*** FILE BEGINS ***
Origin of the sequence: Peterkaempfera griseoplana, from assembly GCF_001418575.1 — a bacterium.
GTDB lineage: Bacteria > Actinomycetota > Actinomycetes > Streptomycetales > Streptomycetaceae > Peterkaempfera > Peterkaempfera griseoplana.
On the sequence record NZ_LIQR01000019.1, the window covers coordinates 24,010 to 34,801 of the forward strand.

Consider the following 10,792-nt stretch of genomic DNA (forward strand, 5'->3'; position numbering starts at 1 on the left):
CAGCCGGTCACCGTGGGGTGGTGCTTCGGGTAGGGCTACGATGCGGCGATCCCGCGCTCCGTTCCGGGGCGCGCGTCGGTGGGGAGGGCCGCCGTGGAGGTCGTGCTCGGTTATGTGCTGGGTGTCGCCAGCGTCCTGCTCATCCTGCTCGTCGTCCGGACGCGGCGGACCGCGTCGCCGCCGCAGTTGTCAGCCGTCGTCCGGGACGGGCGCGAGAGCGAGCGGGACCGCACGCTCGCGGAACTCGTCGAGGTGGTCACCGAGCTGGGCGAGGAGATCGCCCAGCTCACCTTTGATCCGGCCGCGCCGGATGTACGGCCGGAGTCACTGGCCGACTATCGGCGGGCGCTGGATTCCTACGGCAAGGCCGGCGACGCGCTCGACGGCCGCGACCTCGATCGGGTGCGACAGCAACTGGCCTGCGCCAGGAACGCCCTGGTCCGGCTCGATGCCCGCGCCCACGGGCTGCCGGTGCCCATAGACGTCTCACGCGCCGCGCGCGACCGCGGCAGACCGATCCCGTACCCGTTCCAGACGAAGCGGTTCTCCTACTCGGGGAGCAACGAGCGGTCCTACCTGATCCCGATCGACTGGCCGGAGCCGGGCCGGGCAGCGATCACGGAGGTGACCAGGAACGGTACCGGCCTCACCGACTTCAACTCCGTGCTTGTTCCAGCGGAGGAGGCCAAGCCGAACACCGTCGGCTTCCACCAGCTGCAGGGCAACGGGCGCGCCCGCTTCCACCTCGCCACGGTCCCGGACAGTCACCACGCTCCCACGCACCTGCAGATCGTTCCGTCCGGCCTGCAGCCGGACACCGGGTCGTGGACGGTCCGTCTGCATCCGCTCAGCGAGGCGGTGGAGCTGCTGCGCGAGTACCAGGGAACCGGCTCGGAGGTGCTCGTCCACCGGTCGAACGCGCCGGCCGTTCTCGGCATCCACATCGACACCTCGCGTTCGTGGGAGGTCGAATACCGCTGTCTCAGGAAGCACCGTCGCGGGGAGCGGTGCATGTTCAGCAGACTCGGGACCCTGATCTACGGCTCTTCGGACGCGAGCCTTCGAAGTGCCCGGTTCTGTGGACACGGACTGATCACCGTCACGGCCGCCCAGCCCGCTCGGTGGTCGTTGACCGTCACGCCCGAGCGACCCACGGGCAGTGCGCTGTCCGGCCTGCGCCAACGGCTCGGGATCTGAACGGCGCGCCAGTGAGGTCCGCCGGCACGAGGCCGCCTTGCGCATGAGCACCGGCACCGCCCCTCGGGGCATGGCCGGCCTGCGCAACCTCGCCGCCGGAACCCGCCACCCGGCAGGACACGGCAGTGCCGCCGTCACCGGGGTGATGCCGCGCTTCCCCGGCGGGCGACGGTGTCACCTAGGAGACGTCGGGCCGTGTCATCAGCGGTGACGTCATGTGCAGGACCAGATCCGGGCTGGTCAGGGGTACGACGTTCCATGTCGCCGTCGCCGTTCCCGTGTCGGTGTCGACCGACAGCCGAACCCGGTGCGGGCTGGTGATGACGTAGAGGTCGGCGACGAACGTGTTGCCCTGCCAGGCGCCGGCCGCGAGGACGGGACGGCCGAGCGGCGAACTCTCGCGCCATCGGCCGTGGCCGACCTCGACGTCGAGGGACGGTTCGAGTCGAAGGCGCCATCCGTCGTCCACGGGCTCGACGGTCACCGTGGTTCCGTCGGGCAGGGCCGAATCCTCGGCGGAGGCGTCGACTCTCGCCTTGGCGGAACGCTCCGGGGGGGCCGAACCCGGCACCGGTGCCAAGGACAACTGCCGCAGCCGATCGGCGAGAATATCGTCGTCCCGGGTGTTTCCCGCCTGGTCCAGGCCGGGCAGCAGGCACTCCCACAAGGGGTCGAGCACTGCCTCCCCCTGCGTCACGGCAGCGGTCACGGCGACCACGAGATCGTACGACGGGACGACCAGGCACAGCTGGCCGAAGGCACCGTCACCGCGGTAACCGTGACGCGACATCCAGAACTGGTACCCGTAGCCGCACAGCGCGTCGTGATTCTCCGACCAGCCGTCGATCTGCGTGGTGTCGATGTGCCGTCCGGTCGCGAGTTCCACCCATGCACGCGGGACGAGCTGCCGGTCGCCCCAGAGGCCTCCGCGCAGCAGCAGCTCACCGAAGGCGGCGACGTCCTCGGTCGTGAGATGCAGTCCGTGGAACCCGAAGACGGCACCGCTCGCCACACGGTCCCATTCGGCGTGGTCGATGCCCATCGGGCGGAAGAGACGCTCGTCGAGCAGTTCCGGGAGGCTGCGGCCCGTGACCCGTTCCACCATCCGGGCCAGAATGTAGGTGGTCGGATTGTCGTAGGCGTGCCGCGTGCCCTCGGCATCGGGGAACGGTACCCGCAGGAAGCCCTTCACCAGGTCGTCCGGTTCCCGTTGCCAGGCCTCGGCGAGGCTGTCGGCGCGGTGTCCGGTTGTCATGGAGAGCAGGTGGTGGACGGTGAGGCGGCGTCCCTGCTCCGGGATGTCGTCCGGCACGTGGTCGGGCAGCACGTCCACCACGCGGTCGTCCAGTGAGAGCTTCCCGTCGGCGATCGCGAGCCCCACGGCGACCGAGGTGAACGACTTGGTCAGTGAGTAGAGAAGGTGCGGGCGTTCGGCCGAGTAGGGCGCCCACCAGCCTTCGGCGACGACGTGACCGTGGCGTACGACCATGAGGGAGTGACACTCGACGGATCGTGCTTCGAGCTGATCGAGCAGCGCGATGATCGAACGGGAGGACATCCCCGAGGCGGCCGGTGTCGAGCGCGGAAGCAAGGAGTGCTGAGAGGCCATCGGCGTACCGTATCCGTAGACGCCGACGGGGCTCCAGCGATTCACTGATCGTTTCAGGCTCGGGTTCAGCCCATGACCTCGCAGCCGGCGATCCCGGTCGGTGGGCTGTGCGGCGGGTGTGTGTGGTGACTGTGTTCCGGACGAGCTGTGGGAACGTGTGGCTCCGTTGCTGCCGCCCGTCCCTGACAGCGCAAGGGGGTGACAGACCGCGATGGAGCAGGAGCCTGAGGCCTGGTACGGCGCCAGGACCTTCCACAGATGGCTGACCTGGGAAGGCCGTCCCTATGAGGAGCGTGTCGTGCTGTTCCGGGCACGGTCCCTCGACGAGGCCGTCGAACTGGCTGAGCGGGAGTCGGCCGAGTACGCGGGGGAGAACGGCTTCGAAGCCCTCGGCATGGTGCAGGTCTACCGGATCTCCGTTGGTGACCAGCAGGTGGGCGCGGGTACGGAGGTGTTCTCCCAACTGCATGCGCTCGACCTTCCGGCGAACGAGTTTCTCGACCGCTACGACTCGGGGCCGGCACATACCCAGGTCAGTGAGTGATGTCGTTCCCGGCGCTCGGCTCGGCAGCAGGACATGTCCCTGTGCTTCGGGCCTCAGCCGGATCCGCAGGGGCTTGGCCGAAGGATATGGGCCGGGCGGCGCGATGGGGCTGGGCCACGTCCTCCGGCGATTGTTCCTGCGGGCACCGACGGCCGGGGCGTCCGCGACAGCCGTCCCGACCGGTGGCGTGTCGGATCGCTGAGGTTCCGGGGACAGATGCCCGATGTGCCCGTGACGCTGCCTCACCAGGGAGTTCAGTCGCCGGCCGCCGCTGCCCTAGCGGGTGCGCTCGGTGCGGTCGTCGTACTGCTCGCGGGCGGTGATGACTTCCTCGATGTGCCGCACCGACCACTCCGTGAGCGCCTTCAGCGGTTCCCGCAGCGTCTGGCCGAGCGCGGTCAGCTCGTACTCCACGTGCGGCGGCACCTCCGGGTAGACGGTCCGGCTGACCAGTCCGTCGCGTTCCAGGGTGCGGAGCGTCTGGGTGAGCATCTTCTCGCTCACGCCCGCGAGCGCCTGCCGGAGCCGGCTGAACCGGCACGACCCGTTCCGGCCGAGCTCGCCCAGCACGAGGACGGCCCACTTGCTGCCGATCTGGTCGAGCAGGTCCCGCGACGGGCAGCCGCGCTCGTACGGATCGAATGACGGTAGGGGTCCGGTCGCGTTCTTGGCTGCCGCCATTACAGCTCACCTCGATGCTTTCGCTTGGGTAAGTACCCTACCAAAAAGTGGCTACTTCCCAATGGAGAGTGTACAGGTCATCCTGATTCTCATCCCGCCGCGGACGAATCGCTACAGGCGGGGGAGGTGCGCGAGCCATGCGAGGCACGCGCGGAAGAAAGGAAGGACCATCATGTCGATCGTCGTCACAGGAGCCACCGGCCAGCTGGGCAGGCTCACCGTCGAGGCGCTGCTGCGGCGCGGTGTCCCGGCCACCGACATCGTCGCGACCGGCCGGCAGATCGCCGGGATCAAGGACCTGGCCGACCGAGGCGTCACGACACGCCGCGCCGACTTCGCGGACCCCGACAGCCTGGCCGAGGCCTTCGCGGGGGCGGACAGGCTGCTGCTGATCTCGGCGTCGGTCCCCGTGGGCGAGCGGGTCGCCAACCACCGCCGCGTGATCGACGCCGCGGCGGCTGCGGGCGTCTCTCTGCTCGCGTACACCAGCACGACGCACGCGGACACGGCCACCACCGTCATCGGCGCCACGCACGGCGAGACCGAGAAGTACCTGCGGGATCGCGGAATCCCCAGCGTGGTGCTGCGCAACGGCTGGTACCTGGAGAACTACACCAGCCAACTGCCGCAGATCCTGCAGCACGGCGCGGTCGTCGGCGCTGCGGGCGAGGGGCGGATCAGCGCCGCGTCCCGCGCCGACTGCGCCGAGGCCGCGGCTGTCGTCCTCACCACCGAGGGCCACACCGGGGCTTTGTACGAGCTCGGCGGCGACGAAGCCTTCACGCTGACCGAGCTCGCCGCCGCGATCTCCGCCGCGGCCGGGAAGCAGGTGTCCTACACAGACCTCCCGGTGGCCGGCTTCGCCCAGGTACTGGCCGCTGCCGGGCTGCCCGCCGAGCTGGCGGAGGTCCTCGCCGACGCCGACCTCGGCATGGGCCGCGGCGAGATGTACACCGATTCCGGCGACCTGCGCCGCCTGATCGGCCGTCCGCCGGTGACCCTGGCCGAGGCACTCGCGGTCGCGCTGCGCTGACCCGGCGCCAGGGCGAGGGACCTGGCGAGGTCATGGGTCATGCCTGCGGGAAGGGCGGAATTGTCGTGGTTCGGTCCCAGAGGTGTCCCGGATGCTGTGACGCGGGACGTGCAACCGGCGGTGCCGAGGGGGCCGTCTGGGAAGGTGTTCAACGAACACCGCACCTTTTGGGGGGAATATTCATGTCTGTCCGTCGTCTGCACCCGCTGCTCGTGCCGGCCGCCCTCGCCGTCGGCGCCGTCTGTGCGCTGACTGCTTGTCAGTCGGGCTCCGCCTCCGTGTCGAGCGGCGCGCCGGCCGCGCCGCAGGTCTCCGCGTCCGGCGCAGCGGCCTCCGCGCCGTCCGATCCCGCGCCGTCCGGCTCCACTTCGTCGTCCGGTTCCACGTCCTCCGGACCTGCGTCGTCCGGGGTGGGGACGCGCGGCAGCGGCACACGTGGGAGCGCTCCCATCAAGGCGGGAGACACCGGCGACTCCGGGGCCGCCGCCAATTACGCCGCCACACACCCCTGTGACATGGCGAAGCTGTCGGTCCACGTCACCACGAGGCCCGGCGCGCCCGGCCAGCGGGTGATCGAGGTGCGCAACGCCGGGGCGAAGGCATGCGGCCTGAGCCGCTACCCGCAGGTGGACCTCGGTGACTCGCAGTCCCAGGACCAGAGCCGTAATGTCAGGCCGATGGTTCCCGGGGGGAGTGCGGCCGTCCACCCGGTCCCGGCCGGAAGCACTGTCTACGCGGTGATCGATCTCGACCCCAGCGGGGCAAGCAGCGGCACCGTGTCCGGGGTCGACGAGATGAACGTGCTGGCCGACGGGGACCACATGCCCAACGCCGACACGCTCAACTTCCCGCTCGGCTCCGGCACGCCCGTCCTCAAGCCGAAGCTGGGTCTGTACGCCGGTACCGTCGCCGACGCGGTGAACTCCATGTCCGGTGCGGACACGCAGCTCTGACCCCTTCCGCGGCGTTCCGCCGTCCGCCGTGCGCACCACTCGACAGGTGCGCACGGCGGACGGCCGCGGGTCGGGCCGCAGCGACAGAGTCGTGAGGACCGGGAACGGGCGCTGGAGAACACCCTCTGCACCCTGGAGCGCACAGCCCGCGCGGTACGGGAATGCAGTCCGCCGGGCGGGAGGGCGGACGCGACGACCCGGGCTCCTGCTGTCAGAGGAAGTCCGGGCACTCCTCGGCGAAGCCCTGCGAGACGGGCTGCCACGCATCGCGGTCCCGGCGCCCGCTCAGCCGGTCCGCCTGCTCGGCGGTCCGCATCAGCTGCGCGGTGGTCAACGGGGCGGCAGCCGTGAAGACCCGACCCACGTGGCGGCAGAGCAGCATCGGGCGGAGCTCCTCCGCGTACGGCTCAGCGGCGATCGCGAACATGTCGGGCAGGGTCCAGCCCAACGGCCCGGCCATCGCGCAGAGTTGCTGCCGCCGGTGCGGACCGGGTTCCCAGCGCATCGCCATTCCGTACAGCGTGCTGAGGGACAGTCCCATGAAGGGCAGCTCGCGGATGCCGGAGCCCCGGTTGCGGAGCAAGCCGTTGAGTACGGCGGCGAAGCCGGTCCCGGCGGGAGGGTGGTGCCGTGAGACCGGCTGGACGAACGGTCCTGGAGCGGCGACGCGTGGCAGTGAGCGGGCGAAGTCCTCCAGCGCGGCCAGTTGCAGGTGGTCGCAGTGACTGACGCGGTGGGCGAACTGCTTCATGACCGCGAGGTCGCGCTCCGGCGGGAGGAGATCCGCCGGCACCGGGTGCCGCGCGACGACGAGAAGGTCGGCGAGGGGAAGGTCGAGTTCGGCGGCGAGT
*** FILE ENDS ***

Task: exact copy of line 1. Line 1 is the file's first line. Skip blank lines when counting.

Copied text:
Origin of the sequence: Peterkaempfera griseoplana, from assembly GCF_001418575.1 — a bacterium.